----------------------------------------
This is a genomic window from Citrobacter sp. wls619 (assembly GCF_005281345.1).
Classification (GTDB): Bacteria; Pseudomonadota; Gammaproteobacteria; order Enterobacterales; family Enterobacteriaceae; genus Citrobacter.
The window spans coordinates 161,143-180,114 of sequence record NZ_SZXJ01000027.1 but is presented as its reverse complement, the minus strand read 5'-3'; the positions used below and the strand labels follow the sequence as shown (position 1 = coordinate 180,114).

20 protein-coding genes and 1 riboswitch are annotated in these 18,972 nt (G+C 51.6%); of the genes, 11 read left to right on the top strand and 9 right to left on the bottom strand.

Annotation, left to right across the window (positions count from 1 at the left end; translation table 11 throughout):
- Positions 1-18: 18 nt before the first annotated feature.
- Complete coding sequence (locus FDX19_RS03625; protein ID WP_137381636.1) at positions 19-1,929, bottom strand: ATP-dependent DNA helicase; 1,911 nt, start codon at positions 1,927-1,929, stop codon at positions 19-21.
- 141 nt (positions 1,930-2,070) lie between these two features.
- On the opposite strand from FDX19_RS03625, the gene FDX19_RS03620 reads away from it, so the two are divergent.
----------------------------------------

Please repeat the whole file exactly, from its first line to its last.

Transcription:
This is a genomic window from Citrobacter sp. wls619 (assembly GCF_005281345.1).
Classification (GTDB): Bacteria; Pseudomonadota; Gammaproteobacteria; order Enterobacterales; family Enterobacteriaceae; genus Citrobacter.
The window spans coordinates 161,143-180,114 of sequence record NZ_SZXJ01000027.1 but is presented as its reverse complement, the minus strand read 5'-3'; the positions used below and the strand labels follow the sequence as shown (position 1 = coordinate 180,114).

20 protein-coding genes and 1 riboswitch are annotated in these 18,972 nt (G+C 51.6%); of the genes, 11 read left to right on the top strand and 9 right to left on the bottom strand.

Annotation, left to right across the window (positions count from 1 at the left end; translation table 11 throughout):
- Positions 1-18: 18 nt before the first annotated feature.
- Complete coding sequence (locus FDX19_RS03625; protein ID WP_137381636.1) at positions 19-1,929, bottom strand: ATP-dependent DNA helicase; 1,911 nt, start codon at positions 1,927-1,929, stop codon at positions 19-21.
- 141 nt (positions 1,930-2,070) lie between these two features.
- On the opposite strand from FDX19_RS03625, the gene FDX19_RS03620 reads away from it, so the two are divergent.